Milan Vucic
Programming Tutor at Codementor.io

String Concatenation in Java

Published in the Java Developer group
Java String concatenation is an operation to join two or more strings and return a new one. Also, the concatenation operation can be used to cast types to strings. You can concatenate strings in Java in two different ways.

concat() method

Concat() method appends the specified string at the end of the given string and then returns and then returns a new string formed. Sure we can use the concat() method to join three or more strings.

The concat() method signature


public String concat(String str)
The method concatenates the string str at the end of the current string. For example:

String s1 = “Hello ”; 
s1.concat("World")
returns a new string “Hello World”.

Concat() method example

Let’s concat two strings after their initialisation, then concat more strings. And one more interesting example: we are going to create a method that would return different messages according to argument.

public class ConcatTest {

    public static void main(String[] args) {
        //String concat with concat() method 
        String string1 = "I learn ";
        String string2 = "concatenation in Java";
        //here we use concat() method to join the two strings above
        String result = string1.concat(string2);
        System.out.println(result);
        //concat() method to join 4 strings
        String myWebSite = "Code".concat("Gym").concat(".cc").concat("/quest");
        System.out.println(myWebSite); // here we've got  "CodeGym.cc/quest"

        System.out.println(myMessage(true));
        System.out.println(myMessage(false));
    }

    private static String myMessage(boolean b) {   //concat() method with selection statement 
        return "I have".concat(b ? " " : "n't ").concat("got it");
    }

}
The output is:
I learn concatenation in Java CodeGym.cc/quest I have got it I haven't got it
It’s important to know that the concat() method doesn’t change the string, but creates a new one as a result of merging the current one and the one passed as a parameter. So the method returns a new String object, that’s why you can create such long chains of String concat.

Concatenation using overloaded operators "+" and "+="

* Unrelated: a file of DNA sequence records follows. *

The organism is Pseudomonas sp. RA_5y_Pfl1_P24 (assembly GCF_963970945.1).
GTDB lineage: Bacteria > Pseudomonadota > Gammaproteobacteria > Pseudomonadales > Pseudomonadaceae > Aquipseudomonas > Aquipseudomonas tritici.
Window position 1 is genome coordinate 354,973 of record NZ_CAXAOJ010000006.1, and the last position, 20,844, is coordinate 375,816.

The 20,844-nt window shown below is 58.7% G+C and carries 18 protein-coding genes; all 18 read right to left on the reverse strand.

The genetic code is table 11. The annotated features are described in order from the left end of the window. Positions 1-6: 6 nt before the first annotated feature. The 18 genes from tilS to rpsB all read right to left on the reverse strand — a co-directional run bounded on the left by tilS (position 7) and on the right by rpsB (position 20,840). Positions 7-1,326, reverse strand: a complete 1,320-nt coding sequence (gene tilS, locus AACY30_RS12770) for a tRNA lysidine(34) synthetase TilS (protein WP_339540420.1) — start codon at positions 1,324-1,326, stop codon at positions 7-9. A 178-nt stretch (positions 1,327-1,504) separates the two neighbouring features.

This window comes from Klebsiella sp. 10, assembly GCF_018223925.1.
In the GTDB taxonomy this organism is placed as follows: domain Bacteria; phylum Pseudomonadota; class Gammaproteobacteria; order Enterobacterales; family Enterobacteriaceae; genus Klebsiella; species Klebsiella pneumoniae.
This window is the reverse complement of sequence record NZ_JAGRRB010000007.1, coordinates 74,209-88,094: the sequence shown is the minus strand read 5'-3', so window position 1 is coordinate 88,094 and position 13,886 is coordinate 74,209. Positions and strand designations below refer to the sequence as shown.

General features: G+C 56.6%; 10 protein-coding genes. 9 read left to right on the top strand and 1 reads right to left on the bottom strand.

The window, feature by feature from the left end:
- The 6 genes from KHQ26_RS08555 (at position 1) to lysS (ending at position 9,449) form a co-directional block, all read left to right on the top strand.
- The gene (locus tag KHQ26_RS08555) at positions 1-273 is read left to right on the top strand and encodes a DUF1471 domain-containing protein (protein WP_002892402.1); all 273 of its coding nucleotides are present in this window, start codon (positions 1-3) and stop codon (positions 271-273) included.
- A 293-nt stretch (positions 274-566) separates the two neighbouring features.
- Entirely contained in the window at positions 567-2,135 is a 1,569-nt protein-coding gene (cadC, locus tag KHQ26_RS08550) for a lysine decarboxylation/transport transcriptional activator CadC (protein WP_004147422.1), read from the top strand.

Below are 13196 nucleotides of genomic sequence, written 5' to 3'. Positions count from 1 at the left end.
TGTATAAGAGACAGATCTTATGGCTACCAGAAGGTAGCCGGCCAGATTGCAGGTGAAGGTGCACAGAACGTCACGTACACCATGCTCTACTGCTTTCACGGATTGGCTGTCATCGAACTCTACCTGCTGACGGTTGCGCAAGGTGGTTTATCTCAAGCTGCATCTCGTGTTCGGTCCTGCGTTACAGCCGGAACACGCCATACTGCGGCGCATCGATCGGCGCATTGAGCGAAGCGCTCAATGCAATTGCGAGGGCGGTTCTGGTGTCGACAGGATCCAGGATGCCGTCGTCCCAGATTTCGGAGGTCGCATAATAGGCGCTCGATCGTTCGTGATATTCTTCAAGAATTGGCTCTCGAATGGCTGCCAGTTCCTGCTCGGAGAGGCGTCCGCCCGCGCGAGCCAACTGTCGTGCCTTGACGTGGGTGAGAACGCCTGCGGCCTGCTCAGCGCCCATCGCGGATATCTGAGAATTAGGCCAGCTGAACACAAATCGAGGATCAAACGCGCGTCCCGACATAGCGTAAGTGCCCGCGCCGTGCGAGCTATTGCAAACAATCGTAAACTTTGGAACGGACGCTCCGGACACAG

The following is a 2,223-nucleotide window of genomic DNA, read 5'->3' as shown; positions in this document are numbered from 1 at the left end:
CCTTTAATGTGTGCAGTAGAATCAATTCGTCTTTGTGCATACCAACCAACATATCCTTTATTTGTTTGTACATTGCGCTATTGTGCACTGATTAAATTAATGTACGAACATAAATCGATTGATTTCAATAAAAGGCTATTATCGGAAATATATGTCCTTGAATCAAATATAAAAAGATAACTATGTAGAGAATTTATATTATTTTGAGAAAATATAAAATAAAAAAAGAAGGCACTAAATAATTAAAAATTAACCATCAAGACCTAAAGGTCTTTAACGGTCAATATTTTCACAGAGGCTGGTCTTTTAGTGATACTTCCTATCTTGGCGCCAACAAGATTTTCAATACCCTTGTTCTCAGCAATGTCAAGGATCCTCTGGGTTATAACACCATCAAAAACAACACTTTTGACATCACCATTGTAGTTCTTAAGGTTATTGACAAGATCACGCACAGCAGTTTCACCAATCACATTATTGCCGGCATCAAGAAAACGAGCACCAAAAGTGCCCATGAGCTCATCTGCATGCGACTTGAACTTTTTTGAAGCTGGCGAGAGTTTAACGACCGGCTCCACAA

You can use these two operators in the same way as with numbers. They work just like concat(). Let’s concatenate the string “Code” and string “Gym”.

public class StringConcat {
   public static void main(String[] args) {

       String myString = "Code" + "Gym";
       myString+= ".cc";
       System.out.println(myString);
   }
}
Usually Java doesn’t allow overloading operations for user classes, but these two operators work as overloaded. You might think that inside the + operator is hiding concat(), but in fact, another mechanism is used here. If we look at the Java program bytecode, we’ll see that StringBuilder was created and its append() method is used. The Java Compiler sees the “+” operator and realizes that operands are strings, not primitive types. So it works like concat.

public class StringTest2 {

   public static void main(String[] args) {

       String hello = "hello";
       String world = " world!";

       String helloworld = (new StringBuilder().append(hello).append(world).toString());
       System.out.println(helloworld);
       //this is the same as:
       String result = hello + world;
   }
}

Concat(0) or + ?

If you need to merge strings only once, use the concat() method. For all other cases, it is better to use either the + or Stringbuffer/StringBuilder operator. Also, the + operator is used to convert types. If one of the operands is equal, for example, the number and the second is a string, then at the exit we will get a string. Example:

public class StringConcat {
   public static void main(String[] args) {
       int myInt = 5;
       String myString = " days";

       System.out.println(myInt + myString);
       boolean b = (myInt + myString) instanceof String;
       System.out.println(b);
   }
}
We used instanceof to check if (myInt + myString) a String. Here is the output of this program:
5 days true
Also note that the + operator and concat() work differently if one of the strings is null. If one of the operands when using the + or += operator is only one — a string, then, as we have already said, type conversion occurs. The same applies to null. We'll just get a new string:

public class StringConcat {
   public static void main(String[] args) {

       String myString = "book ";
       System.out.println(myString + null);
       System.out.println((myString + null) instanceof String);
   }
}
The output is:
book null true
String Concatenation in Java - 1If we apply the concat() method for the same operation, then we will get a NullPointerException.

public class StringConcat {
   public static void main(String[] args) {

       String myString = "book ";
       System.out.println(myString.concat(null));

   }
}
The output is:
Exception in thread "main" java.lang.NullPointerException at java.base/java.lang.String.concat(String.java:1972) at StringConcat.main(StringConcat.java:6)
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